“For connectivity to the cloud edge, it’s coming very soon, and the adoption of SASE models for security will accelerate the demand for NaaS services,” he said. “NaaS in the campus will probably take a bit longer, but we see that coming. Some customer segments, like retail, are probably ready today, while others like global financials will take longer to adopt.”
Networking is no longer just about connecting things within private networks because there is a world of networking to and between clouds to account for, Anderson said. “For example, with private WANs, I typically networked my sites to my other sites like a private data center. Now, I need to network my sites to cloud services, and I may be doing so with public-internet services,” Anderson said.
NaaS for the campus network is another use case on the horizon, he said. “To build campus networks in the past, we had access, distribution, and core layers, and the core spanned my campus and sometimes private data center. It was designed to aggregate traffic from users into my private data center,” Anderson said. “Today, much of the traffic is heading to the cloud—Office 365 is the tipping point for many organizations—so building a core network may not be necessary. I see a new architecture emerging where the goal is to tie each site, including each building of a campus, to the internet directly to connect users to cloud and enable traffic to [reach] the cloud sooner, ultimately improving the user experience.”
Naas is by no means a slam dunk, and there will be challenges for enterprises that use it. “For medium to large organizations with significant investments in existing remote, branch, campus and data-center networking network-security infrastructure, migrating to NaaS will be difficult and time consuming. Multi-vendor environments will further complicate the matter,” stated principal analyst at Doyle Research, Lee Doyle.
Widespread adoption of enterprise NaaS will occur slowly over the next five to 10 years Doyle stated. The best fits for adoption now are greenfield sites, temporary locations, and small branch offices. NaaS offerings will also be attractive to network remote, home and mobile workers who need secure, reliable application performance. Enterprise networks with the requirement to move traffic at high speeds on-site would be more difficult to deliver as a service, Doyle stated.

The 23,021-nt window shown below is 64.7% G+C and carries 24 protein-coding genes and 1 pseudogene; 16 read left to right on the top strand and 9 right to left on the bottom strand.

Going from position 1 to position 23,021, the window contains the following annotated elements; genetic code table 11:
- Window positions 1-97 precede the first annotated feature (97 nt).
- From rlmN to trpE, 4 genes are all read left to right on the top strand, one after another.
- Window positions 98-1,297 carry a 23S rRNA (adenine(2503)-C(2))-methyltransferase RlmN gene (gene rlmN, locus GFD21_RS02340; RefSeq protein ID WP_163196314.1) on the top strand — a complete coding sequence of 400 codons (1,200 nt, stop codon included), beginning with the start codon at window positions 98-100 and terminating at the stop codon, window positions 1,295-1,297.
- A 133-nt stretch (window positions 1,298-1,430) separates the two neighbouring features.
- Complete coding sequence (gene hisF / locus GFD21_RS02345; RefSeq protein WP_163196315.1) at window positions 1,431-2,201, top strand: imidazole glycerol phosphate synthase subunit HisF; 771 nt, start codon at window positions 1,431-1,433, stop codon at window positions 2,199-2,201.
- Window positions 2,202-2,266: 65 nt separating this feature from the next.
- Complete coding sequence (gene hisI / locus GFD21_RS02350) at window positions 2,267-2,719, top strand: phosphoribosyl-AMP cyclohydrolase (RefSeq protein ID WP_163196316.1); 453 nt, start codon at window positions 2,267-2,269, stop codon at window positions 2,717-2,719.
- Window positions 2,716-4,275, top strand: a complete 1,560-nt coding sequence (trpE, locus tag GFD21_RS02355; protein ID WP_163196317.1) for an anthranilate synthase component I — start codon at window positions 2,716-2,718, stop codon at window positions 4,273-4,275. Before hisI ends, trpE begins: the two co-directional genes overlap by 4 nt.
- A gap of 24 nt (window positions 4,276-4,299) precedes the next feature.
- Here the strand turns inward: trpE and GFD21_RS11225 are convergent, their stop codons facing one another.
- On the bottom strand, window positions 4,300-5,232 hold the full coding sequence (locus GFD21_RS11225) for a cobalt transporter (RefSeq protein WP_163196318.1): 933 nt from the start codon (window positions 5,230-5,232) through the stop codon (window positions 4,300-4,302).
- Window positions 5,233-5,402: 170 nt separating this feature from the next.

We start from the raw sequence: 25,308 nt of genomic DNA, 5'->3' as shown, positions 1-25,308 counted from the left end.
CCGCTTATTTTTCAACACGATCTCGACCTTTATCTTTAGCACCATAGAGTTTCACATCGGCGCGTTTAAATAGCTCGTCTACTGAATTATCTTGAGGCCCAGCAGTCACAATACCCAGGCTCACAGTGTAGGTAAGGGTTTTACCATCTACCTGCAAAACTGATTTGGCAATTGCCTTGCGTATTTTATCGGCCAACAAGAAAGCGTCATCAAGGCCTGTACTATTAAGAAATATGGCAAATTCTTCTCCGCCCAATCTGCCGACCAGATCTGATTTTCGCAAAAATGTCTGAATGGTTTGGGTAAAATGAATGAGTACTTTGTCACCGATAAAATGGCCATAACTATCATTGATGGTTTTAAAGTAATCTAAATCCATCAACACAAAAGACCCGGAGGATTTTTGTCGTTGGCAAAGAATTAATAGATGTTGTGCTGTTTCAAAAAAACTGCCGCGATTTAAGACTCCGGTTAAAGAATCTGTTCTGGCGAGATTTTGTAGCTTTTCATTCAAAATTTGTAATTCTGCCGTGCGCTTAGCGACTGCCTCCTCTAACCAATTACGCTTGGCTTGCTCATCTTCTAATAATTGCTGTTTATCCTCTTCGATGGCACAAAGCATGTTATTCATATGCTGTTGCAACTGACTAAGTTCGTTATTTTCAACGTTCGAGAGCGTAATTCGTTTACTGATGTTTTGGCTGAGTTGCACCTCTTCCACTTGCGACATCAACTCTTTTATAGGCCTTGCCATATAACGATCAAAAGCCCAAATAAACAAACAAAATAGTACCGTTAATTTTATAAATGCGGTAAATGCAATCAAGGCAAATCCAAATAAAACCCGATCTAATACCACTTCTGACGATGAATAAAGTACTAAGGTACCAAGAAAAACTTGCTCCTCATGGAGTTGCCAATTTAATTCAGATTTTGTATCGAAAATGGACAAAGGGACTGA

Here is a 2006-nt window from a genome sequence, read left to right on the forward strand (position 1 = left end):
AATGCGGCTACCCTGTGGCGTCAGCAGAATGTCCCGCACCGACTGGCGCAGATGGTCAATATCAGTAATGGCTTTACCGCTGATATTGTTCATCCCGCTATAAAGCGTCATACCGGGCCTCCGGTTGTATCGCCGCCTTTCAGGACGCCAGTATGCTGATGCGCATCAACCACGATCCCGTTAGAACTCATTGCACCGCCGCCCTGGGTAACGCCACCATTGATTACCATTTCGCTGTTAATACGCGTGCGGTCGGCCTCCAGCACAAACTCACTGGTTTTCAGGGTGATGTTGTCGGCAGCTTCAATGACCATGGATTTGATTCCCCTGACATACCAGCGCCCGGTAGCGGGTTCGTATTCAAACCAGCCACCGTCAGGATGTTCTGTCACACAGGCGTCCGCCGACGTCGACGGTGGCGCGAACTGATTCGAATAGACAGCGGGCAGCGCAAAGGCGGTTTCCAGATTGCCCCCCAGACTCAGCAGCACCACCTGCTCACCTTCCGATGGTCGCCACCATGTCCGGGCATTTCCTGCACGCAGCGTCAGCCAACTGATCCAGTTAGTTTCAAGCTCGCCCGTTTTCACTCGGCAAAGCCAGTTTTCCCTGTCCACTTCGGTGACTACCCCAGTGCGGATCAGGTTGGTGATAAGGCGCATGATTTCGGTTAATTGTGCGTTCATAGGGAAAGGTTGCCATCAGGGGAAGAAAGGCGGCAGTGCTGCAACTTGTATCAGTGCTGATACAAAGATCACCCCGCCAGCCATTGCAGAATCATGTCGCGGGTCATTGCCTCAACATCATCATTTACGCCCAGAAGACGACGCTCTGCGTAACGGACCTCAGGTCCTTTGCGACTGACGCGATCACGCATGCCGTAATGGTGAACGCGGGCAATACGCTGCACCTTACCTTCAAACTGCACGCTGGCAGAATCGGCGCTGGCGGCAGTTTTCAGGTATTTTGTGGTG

Key challenges, besides understanding of what NaaS will help deliver, face IT practitioners who are the potential customers as well as vendors and service providers, Mehra said.
“On the customer aspects, what we’ll need to watch will be the changing role of IT and how it can optimally consume these technologies as a service while retaining overall control of its IT environment,” Mehra said. “On the provider side, visibility across issues such as operational flexibility and simplicity will be one area to consider, while another will be the direction the industry takes on what metered-service options it makes available for its clients.”
The challenges depend on the industry and security requirements, WWT’s Anderson said. “If the organization is in a heavily regulated industry like financial, healthcare, or federal [government], one challenge will be trusting the integrated security needed,” Anderson said. “For example, there would be fewer challenges to enable everyone to connect to the internet, akin to a giant hotspot, but to adopt more of a zero-trust model, where you may need to securely isolate sessions and devices from one another, will require building trust in some integrated security technologies.”
“What Cisco is doing is very interesting because what NaaS is out there has been limited to mostly the WAN world but once you start targeting the enterprise that’s where the challenges are because customers still have to move bits and everything can’t be in the cloud,” Doyle said. “Instead of being in the first inning of a game we are really just now defining the rules of the game, so there’s a long way to go.”